Michael Kelly, 9 Years Gone


Carl Cannon has written a lovely remembrance of our mutual friend, the former Atlantic editor Michael Kelly, who died nine years ago today in Iraq:

I often wonder how Michael Kelly would write about the events of today. As Elbert Hubbard (no, not Charles de Gaulle) observed, the cemeteries are full of people that the world thought indispensable. Yet, Kelly's life and work undermined the point of that adage: Those of us who were his contemporaries still find ourselves wondering what he'd have to say about some politician or another - and about the interminable wars being fought by American soldiers halfway around the world.

Michael believed in the morality and efficacy of the U.S. intervention in Iraq. Would he still? I don't know. I do know that he hated bullies and tyranny, and never understood those who didn't.

"I understand why some dislike the idea, and fear the ramifications of, America as a liberator," he wrote from Kuwait in February of 2003. "But I do not understand why they do not see that anything is better than life with your face under the boot. And that any rescue of a people under the boot (be they Afghan, Kuwaiti, or Iraqi) is something to be desired. Even if the rescue is less than perfectly realized. Even if the rescuer is a great, over-muscled, bossy, selfish oaf. Or would you, for yourself, choose the boot?"

That was his passionate view, well-argued. But Michael was neither rigid, nor shy about admitting when he'd misjudged. In 1998, as peace was taking root in Northern Ireland, Michael recalled how he'd been caustically skeptical of Bill Clinton's decision to grant a visa to Sinn Fein leader Gerry Adams and to the appointment of George Mitchell as a special envoy. "Well," he wrote cheerfully, "at least I was consistent: wrong in every regard."

But Kelly was right far more often than he was wrong, and this was true because his reporting was not freighted with partisanship, inflexible ideology, or a desire to curry favor with power-brokers. His editing and his prose were pure magic, and performed happily, which is why those who had the pleasure of working alongside this merry warrior miss him still.

The annual Michael Kelly Award, sponsored and administered by the Atlantic Media Company, recognizes journalists who exhibit Kelly's "fearless pursuit and expression of truth."

The prize is a generous one, so there are lots of superb entries. Not all can win, but most of those submissions are a gift to the judges, and to the rest of us in journalism. They serve as a reminder that even in these troubled economic times - especially challenging for media businesses -- brave reporters still find the wherewithal to go where they are needed to try and discern the truth.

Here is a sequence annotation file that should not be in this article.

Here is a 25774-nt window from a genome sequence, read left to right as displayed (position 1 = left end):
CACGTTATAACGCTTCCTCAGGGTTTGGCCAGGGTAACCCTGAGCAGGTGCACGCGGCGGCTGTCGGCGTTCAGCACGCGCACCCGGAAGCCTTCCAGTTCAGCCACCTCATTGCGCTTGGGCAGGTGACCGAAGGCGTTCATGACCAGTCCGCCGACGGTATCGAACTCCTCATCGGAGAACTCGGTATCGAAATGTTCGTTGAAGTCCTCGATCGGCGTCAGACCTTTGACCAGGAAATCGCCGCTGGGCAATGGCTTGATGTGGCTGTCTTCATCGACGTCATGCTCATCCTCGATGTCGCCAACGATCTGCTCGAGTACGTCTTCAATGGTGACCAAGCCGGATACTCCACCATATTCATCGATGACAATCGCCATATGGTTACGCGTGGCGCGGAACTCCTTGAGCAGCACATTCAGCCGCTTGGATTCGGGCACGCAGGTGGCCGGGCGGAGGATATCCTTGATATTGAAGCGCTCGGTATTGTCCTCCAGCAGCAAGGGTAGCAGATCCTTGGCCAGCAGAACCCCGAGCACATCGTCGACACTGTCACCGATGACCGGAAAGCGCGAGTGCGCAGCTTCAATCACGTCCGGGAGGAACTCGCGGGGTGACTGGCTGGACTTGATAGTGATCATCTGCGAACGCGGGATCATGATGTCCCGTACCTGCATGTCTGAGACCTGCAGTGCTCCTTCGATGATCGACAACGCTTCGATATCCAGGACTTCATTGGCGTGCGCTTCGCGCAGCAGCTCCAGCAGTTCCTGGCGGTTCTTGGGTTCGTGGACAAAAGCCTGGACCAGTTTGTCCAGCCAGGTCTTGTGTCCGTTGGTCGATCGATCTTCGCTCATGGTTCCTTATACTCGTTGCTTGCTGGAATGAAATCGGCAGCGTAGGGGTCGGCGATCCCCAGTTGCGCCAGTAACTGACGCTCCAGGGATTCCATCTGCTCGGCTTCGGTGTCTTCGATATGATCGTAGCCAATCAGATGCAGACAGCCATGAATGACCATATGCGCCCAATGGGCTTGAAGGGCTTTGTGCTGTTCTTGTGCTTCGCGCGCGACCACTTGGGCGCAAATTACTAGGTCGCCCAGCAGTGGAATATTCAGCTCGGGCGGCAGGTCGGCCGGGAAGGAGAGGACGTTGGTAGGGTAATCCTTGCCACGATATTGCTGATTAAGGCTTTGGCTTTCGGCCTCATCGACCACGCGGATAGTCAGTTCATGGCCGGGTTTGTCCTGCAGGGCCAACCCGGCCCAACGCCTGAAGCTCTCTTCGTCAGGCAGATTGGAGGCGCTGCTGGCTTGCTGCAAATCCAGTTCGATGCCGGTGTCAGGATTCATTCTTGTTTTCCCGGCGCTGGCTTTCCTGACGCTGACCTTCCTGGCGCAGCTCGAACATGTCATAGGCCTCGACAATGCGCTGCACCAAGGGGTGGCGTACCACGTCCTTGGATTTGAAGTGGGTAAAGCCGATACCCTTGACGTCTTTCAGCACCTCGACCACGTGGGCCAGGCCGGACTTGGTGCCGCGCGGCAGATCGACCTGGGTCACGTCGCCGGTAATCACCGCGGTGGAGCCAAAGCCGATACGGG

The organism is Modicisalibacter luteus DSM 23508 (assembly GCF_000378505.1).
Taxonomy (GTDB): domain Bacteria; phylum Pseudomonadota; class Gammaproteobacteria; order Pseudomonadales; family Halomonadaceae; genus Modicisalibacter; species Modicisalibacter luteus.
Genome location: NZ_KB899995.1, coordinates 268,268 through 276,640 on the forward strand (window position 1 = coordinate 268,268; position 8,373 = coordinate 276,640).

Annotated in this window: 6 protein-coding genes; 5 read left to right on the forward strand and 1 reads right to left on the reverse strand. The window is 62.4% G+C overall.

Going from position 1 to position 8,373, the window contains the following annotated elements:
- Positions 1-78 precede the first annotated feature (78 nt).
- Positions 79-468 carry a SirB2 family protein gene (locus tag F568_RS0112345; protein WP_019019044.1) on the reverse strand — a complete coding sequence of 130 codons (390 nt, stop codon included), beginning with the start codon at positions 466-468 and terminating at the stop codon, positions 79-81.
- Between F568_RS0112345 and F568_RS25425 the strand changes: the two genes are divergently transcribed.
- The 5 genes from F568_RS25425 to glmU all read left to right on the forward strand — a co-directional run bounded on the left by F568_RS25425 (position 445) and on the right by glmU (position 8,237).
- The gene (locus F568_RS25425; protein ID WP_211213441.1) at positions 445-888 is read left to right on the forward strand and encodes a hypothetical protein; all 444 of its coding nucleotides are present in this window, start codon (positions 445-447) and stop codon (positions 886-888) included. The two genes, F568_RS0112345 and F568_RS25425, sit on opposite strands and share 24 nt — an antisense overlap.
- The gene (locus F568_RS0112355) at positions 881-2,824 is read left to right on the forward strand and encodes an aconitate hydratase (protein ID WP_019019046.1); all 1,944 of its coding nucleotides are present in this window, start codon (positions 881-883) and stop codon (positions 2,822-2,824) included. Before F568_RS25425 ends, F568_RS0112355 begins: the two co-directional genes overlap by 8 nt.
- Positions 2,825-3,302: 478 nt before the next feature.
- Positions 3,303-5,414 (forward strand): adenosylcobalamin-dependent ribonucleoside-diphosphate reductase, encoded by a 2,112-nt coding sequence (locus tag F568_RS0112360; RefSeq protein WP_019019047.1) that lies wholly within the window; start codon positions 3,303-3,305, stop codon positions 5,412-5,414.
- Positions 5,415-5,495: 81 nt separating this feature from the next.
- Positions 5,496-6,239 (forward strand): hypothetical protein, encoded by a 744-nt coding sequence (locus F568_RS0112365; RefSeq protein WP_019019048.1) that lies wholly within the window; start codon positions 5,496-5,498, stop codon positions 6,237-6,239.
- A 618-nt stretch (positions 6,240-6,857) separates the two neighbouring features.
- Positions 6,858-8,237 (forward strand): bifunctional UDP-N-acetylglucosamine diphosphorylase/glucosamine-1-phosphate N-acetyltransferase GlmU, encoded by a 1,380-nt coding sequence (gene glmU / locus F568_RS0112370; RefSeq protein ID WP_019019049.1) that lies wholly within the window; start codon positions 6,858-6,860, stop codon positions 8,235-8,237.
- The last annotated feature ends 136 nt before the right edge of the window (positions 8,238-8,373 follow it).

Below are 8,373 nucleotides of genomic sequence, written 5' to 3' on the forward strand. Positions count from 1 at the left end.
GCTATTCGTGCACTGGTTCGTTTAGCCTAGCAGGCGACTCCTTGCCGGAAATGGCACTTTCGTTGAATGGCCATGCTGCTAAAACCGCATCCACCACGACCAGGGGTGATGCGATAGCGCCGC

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Jeffrey Goldberg is a national correspondent for The Atlantic and a recipient of the National Magazine Award for Reporting. Author of the book Prisoners: A Story of Friendship and Terror, Goldberg also writes the magazine's advice column. More

Before joining The Atlantic in 2007, Goldberg was a Middle East correspondent, and the Washington correspondent, for The New Yorker. Previously, he served as a correspondent for The New York Times Magazine and New York magazine. He has also written for the Jewish Daily Forward, and was a columnist for The Jerusalem Post.

His book Prisoners was hailed as one of the best books of 2006 by the Los Angeles Times, The New York Times, The Washington Post, Slate, The Progressive, Washingtonian magazine, and Playboy. Goldberg rthe recipient of the 2003 National Magazine Award for Reporting for his coverage of Islamic terrorism. He is also the winner of the International Consortium of Investigative Journalists prize for best international investigative journalist; the Overseas Press Club award for best human-rights reporting; and the Abraham Cahan Prize in Journalism. He is also the recipient of 2005's Anti-Defamation League Daniel Pearl Prize.

In 2001, Goldberg was appointed the Syrkin Fellow in Letters of the Jerusalem Foundation, and in 2002 he became a public-policy scholar at the Woodrow Wilson International Center for Scholars in Washington, D.C.

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